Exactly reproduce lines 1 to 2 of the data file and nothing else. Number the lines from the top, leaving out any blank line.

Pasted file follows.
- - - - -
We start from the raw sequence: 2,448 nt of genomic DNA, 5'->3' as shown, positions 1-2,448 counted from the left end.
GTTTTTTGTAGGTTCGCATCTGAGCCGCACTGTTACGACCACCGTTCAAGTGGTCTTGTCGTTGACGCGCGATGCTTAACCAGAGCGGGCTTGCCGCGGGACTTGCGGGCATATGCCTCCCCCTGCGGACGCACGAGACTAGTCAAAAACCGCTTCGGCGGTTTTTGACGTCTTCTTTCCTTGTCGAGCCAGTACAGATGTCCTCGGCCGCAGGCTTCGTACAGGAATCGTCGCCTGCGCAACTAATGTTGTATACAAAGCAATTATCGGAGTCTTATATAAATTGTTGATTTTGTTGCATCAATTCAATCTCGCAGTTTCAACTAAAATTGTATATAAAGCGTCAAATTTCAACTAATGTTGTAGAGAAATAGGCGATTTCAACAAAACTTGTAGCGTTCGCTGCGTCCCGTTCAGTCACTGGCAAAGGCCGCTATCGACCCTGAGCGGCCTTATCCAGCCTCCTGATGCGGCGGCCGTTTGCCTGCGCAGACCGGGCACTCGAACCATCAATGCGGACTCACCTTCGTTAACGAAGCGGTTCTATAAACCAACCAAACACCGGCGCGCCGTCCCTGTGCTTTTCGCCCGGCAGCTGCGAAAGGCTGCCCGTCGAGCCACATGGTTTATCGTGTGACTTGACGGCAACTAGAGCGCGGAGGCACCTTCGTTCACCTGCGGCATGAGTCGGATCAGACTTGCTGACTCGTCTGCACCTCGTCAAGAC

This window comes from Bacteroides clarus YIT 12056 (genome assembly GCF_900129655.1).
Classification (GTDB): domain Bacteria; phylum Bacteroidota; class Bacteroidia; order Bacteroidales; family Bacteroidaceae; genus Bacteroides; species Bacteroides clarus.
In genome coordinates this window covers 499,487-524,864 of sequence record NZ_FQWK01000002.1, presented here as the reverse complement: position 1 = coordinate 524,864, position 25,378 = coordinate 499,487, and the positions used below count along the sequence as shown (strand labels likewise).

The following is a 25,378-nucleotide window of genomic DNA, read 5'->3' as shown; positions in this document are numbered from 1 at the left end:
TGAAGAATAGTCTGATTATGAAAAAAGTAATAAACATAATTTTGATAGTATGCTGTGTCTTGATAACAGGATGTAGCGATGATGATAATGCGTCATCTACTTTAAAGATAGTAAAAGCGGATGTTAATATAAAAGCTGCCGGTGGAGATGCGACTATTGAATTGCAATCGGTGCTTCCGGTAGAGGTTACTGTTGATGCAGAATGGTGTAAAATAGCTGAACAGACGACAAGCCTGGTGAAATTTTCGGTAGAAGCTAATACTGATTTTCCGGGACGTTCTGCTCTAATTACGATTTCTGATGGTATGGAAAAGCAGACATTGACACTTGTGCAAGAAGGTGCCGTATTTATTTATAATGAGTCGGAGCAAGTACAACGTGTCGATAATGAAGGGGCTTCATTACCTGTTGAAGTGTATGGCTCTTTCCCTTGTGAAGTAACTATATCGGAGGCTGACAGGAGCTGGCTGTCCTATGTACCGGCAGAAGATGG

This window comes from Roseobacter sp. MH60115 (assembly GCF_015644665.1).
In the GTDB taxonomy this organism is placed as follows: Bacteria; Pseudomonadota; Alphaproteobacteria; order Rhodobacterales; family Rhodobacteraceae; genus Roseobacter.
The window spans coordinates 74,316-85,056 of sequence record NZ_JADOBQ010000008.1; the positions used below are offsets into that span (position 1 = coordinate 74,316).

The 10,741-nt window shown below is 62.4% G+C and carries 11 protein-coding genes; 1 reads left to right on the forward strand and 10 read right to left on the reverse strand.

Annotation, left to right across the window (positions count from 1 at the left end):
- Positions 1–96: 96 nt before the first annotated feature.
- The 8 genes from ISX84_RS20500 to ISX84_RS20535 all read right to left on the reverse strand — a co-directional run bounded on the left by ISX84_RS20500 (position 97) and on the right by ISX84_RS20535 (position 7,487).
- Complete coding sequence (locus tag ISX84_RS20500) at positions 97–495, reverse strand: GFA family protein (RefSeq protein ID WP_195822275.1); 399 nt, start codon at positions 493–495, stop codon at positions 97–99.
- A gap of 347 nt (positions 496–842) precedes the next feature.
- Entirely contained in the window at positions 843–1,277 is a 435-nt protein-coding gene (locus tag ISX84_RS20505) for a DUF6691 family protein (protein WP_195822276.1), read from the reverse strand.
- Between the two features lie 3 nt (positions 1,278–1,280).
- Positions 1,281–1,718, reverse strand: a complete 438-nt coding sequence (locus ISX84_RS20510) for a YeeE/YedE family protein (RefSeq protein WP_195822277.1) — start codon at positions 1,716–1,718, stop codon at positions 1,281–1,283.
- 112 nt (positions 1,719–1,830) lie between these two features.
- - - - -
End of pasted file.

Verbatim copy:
We start from the raw sequence: 2,448 nt of genomic DNA, 5'->3' as shown, positions 1-2,448 counted from the left end.
GTTTTTTGTAGGTTCGCATCTGAGCCGCACTGTTACGACCACCGTTCAAGTGGTCTTGTCGTTGACGCGCGATGCTTAACCAGAGCGGGCTTGCCGCGGGACTTGCGGGCATATGCCTCCCCCTGCGGACGCACGAGACTAGTCAAAAACCGCTTCGGCGGTTTTTGACGTCTTCTTTCCTTGTCGAGCCAGTACAGATGTCCTCGGCCGCAGGCTTCGTACAGGAATCGTCGCCTGCGCAACTAATGTTGTATACAAAGCAATTATCGGAGTCTTATATAAATTGTTGATTTTGTTGCATCAATTCAATCTCGCAGTTTCAACTAAAATTGTATATAAAGCGTCAAATTTCAACTAATGTTGTAGAGAAATAGGCGATTTCAACAAAACTTGTAGCGTTCGCTGCGTCCCGTTCAGTCACTGGCAAAGGCCGCTATCGACCCTGAGCGGCCTTATCCAGCCTCCTGATGCGGCGGCCGTTTGCCTGCGCAGACCGGGCACTCGAACCATCAATGCGGACTCACCTTCGTTAACGAAGCGGTTCTATAAACCAACCAAACACCGGCGCGCCGTCCCTGTGCTTTTCGCCCGGCAGCTGCGAAAGGCTGCCCGTCGAGCCACATGGTTTATCGTGTGACTTGACGGCAACTAGAGCGCGGAGGCACCTTCGTTCACCTGCGGCATGAGTCGGATCAGACTTGCTGACTCGTCTGCACCTCGTCAAGAC